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Is There a Chance in Hell Love Honor Cherish Can Pull Off a 2010 Prop 8 Repeal?

johnhenning

Yes, there is divisiveness among the ranks of California’s gay activists. It’s been going on for months. Actually, years. Everyone wants to repeal Prop 8. When to do it — 2010 or 2012 — is the big issue. And as self-appointed leaders make power grabs, one thing remains: Gay Californians cannot marry at home. But here’s why we’re particularly thrilled about a 2010 repeal:

Because it’s being led by the activists who weren’t deeply involved in 2008’s bungled No On 8 campaign.

Neither Geoff Kors’ Equality California (the most fingered as responsible for the slipshod 2008 effort) nor Rick Jacob’s Courage Campaign will be playing a major role, if any, in the 2010 repeal. That’s because, after both groups pulled out, it’s Love Honor Cherish, led by public pointman John Henning (pictured), pushing things ahead.

They’ve got the ballot language approved. Now they just need the signatures — some 1 million (and 694,354 from registered voters). And they’ve got until April 12 to do it. That’s actually the “easy” part; the “hard” part is convincing Californians to choose a different option at the polls two years after voters delivered a defeat to gay marriage. And that’s where the money and research come in.

Kors and Jacobs are not stupid men. They’re seasoned activists with the scars to show it. But state after state, we’re seeing the same strategy deployed to secure marriage rights at the polls, and it continues to fail. Maybe the fresher faces at Love Honor Cherish are just what’s needed?

There are plenty of reasons to wait: build money, build support, don’t piss off voters by sounding needy. Because it could backfire, reports Tamara Audi:

But returning to the ballot repeatedly can be risky, said John Matsusaka, president of the Initiative and Referendum Institute at the University of Southern California.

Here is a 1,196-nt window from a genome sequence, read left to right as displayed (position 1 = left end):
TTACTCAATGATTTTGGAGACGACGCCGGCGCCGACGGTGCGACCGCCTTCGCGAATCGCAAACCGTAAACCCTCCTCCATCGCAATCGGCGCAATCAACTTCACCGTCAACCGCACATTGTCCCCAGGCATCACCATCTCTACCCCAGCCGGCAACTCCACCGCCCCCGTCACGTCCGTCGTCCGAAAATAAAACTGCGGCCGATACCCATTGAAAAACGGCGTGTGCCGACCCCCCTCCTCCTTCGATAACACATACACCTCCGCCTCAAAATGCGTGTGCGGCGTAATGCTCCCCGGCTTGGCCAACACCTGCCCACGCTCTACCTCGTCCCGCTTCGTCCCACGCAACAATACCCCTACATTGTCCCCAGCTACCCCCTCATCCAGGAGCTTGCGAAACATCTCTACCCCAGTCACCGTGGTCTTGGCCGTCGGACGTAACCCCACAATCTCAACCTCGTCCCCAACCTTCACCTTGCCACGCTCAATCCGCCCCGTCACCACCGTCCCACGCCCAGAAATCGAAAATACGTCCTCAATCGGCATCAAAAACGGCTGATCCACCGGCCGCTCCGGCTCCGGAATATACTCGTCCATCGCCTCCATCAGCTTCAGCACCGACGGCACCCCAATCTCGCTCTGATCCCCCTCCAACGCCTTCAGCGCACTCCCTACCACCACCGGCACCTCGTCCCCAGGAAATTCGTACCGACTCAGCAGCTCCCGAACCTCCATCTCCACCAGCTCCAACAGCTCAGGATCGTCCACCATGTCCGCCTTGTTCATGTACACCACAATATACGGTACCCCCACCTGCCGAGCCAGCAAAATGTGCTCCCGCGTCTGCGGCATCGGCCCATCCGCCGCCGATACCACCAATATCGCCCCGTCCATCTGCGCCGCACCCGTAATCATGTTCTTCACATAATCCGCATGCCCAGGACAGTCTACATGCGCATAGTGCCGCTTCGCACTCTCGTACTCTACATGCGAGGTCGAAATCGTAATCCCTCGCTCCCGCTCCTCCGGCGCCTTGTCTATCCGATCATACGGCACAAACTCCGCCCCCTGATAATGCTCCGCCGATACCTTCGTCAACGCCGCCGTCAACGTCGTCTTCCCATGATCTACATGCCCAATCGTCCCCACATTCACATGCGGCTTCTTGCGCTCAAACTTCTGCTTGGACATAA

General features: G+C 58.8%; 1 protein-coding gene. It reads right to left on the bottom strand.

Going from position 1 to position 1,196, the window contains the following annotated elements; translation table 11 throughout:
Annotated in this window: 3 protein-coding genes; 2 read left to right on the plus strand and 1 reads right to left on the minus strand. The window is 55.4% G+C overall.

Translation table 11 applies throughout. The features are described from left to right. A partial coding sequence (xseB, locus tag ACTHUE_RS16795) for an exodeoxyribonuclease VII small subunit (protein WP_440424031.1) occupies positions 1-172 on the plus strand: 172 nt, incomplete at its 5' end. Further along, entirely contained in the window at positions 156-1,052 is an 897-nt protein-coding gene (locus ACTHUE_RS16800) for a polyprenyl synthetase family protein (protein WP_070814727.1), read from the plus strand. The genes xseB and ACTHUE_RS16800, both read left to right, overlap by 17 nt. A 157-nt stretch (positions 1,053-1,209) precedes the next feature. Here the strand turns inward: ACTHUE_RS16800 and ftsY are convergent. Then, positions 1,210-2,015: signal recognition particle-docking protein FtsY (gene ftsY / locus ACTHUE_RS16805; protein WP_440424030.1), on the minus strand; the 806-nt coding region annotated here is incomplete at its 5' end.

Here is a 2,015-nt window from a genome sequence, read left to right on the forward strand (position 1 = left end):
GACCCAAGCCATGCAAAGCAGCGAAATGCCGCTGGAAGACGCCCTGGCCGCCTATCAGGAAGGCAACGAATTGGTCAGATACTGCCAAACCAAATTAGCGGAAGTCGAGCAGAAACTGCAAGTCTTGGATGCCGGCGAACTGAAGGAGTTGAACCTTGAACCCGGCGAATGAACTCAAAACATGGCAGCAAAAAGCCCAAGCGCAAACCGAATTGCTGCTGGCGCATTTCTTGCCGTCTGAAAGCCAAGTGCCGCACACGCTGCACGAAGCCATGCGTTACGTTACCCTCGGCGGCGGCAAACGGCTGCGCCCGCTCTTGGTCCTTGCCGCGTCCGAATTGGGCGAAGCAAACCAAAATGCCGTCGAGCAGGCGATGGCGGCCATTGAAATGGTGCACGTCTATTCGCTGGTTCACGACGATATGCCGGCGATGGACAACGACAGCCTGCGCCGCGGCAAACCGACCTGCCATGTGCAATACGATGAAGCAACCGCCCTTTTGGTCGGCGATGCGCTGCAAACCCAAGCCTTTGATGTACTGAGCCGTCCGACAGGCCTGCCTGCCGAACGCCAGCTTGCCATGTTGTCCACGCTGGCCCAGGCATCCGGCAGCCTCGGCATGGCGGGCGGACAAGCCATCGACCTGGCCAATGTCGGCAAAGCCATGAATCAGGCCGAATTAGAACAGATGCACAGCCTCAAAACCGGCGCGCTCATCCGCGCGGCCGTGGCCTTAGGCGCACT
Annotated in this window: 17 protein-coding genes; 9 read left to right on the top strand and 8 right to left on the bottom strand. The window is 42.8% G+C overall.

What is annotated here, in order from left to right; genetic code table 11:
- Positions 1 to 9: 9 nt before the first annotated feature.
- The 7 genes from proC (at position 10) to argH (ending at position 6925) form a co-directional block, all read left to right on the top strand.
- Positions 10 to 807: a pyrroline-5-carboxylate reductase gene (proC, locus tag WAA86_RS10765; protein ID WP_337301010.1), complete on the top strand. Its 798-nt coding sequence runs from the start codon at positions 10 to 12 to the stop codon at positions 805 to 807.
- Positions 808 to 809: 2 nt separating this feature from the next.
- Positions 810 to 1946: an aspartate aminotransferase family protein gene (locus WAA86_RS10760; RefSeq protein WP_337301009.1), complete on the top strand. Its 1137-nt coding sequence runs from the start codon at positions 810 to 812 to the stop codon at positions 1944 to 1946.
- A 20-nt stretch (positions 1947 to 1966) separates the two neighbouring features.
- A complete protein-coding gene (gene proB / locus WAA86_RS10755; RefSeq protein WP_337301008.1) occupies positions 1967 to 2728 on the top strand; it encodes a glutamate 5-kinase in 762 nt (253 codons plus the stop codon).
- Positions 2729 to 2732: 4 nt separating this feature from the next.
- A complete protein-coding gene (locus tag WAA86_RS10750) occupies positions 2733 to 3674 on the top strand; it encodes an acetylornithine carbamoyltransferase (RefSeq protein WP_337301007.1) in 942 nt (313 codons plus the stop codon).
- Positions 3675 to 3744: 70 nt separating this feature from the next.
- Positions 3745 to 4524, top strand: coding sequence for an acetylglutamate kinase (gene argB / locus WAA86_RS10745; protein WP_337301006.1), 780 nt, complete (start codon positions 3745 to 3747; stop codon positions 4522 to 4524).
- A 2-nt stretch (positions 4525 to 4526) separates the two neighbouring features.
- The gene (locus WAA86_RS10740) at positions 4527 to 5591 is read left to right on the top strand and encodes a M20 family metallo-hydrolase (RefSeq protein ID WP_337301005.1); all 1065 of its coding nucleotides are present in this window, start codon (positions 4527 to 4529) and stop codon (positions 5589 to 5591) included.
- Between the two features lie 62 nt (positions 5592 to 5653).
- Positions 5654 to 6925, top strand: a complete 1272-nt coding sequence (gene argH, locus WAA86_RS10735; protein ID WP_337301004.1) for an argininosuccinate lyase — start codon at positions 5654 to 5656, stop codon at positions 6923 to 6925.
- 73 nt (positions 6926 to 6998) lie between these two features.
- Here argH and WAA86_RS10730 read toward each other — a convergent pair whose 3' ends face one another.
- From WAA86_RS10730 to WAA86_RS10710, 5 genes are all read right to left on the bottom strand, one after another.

“We’ve seen this happen with other issues, where they put them in sequential elections, and they just keep trying and getting rejected,” Mr. Matsusaka said, citing a California initiative requiring minors to notify a parent before an abortion that has failed three times in four years. “Once the voters make up their minds on an issue, they feel irked if people prod them again.”

Except:

Mr. Matsusaka said there are exceptions — like an Ohio initiative to legalize gambling that finally passed last month after four previous gambling initiatives failed.

What will be most enthralling, however, is if LHC somehow pulls off a 2010 victory, and EQCA and CC are forced to retreat to the shadows, unable to claim a victory for themselves (and their multi-million dollar budgets), and being shut out of even having an agenda in 2012. (Well, maybe there will be another ballot fight in 2012 to repeal the repeal.) But activism is nothing without a little drama.

Those two groups seem to have everything going for them: Money, vast networks of supporters, research and pollsters, and experienced activists on their payroll. But even with all of that, one thing they were unable to do is change the public’s consciousness. We’re not saying LHC is definitely up to the challenge — we’re just thrilled they’re trying.

By:           editor editor
On:           Dec 15, 2009
Tagged: , , , , , , , , , , , ,

  • 21 Comments
    • bystander
      bystander

      I really don’t think Queerty should be giving advice on how to appeal to a mass audience, as it is catered to appeal exclusively to a niche audience itself. A negative campaign in California will result in a worse result than in 2010, it will turn off moderates and in general turn off the very people we need.

      Bashing anti-gay marriage people in California may be emotionally appealing to some, but it is a horrible idea, if for no other reason than a majority of Californians are included in that category.

      Going negitive will only freeze people where they as they will get defensive. Doing so because you think the previous strategy made gay people look “needy” is not reason enough to change tactics.

      But we shall see.

      Dec 15, 2009 at 1:52 pm · @ReplyReply to this comment ·
    • RM
      RM

      I partially disagree:

      A very negative campaign is likely to play out in our favor.

      If the conservatives feel very pessimistic about their options in the gubernatorial election (likely if Meg Whitman or Tom Campbell wins the GOP nomination), they are more likely to stay home on election day.

      I think we should pay a lot more attention to what’s going on with the GOP primary.

      Dec 15, 2009 at 2:09 pm · @ReplyReply to this comment ·